Characterisation of a fibre optic Raman probe within a hypodermic needle
We demonstrate the first use of a multifibre Raman probe that fits inside the bore of a hypodermic needle. A Raman probe containing multiple collection fibres provides improved signal collection efficiency in biological samples compared with a previous two-fibre design. Furthermore, probe performance (signal-to-noise ratios) compared favourably with the performance achieved in previous Raman microscope experiments able to distinguish between benign lymph nodes, primary malignancies in lymph nodes and secondary malignancies in lymph nodes. The experimental measurements presented here give an indication of the sampling volume of the Raman needle probe in lymphoid tissues. Liquid tissue phantoms were used that contained scattering medium encompassing a range of scattering properties similar to those of a variety of tissue types, including lymph node tissues. To validate the appropriateness of the phantoms, the sampling depth of the probe was also measured in excised lymph node tissue. More than 50 % of Raman photons collected were found to originate from between the tip of the needle and a depth of 500 μm into the tissue. The needle probe presented here achieves spectral quality comparable to that in numerous studies previously demonstrating Raman disease discrimination. It is expected that this approach could achieve targeted subcutaneous tissue measurements and be viable for use for the in vivo Raman diagnostics of solid organs located within a few centimetres below the skin’s surface.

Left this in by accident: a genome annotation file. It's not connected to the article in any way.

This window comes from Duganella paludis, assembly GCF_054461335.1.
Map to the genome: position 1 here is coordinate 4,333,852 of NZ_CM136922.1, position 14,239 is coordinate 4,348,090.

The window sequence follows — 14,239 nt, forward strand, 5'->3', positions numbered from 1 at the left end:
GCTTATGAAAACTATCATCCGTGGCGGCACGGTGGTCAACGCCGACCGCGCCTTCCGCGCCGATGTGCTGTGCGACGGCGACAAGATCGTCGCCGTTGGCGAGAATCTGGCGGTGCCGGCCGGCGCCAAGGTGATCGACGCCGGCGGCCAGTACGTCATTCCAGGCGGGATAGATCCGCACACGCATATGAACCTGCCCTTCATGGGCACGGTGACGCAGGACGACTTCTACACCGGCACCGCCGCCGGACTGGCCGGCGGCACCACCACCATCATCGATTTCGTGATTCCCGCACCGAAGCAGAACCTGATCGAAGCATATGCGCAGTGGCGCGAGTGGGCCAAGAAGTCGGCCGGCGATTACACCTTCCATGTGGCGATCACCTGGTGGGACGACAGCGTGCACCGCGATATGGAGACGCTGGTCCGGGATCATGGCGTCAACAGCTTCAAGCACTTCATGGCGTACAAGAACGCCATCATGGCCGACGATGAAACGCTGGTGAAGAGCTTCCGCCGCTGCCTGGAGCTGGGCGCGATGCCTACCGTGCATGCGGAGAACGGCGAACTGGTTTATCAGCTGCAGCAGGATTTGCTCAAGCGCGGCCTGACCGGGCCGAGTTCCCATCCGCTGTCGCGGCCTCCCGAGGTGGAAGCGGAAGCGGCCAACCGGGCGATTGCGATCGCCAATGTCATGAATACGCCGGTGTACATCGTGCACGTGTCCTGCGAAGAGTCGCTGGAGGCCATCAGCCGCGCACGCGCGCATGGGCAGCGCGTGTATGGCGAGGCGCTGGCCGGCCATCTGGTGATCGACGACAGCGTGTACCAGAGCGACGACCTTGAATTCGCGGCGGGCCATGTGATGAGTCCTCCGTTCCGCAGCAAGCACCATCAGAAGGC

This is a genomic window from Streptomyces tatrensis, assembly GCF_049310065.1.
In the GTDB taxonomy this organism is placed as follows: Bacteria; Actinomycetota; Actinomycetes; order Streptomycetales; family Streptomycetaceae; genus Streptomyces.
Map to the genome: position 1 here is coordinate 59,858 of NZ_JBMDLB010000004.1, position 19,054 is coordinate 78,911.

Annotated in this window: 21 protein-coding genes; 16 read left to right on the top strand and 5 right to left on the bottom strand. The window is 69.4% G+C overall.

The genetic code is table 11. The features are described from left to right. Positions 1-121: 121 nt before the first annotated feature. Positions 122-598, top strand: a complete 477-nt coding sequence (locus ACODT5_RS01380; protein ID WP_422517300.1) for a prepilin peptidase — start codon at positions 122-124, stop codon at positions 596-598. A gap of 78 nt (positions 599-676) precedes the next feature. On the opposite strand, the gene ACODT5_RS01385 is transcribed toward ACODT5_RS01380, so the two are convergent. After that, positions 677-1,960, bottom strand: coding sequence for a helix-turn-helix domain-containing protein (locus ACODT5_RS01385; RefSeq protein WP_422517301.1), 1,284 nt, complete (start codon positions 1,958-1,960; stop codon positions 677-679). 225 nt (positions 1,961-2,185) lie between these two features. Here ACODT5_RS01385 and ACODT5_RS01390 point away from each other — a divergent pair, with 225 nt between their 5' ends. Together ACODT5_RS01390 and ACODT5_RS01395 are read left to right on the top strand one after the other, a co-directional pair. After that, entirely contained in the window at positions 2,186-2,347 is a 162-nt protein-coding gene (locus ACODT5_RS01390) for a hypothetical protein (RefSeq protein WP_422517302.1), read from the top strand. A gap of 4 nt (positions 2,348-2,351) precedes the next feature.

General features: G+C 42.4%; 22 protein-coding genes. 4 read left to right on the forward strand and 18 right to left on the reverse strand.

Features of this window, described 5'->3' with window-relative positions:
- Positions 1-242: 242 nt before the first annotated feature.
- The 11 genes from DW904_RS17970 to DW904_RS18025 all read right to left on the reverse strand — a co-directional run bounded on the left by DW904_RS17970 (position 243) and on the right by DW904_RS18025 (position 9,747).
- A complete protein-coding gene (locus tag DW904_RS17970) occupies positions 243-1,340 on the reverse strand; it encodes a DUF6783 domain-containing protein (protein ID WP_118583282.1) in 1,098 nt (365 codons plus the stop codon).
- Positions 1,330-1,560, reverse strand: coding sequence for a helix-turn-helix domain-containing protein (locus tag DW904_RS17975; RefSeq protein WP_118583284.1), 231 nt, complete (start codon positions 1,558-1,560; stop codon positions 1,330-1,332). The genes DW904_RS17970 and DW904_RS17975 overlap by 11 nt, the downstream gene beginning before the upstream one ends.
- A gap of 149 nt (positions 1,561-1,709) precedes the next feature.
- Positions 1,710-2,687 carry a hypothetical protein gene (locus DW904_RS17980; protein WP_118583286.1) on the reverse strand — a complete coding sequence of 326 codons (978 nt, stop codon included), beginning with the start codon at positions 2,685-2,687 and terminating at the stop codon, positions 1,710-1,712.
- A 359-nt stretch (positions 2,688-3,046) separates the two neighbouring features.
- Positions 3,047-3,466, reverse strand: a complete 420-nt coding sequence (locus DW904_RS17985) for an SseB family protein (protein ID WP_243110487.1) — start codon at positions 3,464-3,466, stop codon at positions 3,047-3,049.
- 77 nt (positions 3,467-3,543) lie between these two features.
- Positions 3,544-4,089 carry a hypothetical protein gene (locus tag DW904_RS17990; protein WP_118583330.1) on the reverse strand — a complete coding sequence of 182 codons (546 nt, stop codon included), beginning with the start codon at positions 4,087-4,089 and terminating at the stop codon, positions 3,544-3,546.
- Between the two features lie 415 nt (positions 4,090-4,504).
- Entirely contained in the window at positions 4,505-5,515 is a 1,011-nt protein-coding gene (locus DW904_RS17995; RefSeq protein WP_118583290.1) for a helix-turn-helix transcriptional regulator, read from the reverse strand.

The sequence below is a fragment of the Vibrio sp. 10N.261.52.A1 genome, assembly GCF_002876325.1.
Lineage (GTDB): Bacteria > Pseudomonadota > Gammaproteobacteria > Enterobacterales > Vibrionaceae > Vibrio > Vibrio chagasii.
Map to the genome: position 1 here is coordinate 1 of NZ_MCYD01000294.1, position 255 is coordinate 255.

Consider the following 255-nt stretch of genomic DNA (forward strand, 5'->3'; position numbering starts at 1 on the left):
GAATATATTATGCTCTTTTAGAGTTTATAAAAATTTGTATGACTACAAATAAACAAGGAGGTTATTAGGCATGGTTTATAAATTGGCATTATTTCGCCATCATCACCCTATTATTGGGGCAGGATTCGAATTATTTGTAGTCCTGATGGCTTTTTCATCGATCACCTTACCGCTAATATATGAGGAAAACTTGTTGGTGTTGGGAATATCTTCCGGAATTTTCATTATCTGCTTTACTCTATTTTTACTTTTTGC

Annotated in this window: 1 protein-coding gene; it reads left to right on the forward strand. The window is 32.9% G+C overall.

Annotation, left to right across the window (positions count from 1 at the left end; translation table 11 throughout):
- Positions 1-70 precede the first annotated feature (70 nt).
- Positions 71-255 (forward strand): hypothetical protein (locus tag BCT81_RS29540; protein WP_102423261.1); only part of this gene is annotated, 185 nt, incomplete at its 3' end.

KeywordsNon-invasive Diagnostics Needle Raman spectroscopy Lymph nodes
The authors thank Martha Vardaki for India ink characterisation and Gloucester Hospitals NHS Foundation Trust for providing the excised human lymph node tissue. This work was funded by a UK National Institute for Health Research Invention for Innovation (i4i) grant, number II_LA_1111_20007.
Conflict of interest
The authors declare that they have no conflict of interest.
- 16.Matthäus C, Dochow S, Bergner G, Lattermann A, Romeike BFM, Marple ET, Krafft C, Dietzek B, Brehm BR, Popp J (2012) In vivo characterization of atherosclerotic plaque depositions by Raman-probe spectroscopy and in vitro coherent anti-stokes Raman scattering microscopic imaging on a rabbit model. Anal Chem 84:7845–7851CrossRefGoogle Scholar
- 23.Shim M, Song LMWK, Marcon NE, Wilson BC (2000) In vivo near-infrared Raman spectroscopy: demonstration of feasibility during clinical gastrointestinal endoscopy. Photochem Photobiol 72(1):146–150Google Scholar
- 31.The Engineering ToolBox. Smaller circles in larger circles. http://www.engineeringtoolbox.com/smaller-circles-in-larger-circle-d_1849.html. Accessed 9 Dec 2014
- 33.Iping Petterson IE, Ariese F (2012) Time-resolved Raman spectroscopy for non-invasive detection through non-transparent materials. Spectrosc Eur 24(1):19–21Google Scholar
- 37.Spinelli L, Botwicz M, Zolek N, Kacprzak M, Milej D, Liebert A, Weigel U, Durduran T, Foschum F, Kienle A, Baribeau F, Leclair S, Bouchard J-P, Noiseux I, Gallant P, Mermut O, Pifferi A, Torricelli A, Cubeddu R, Ho H-C, Mazurenka M, Wabnitz H, Klauenberg K, Bodnar O, Elster C, Bénazech-Lavoué M, Bérubé-Lauzière Y, Lesage F, Di Ninni P, Martelli F, Zaccanti G (2012) Inter-laboratory comparison of optical properties performed on intralipid and India ink. In: Biomedical optics and 3-D imaging, OSA technical digest. Optical Society of America, Washington, paper BW1A.6Google Scholar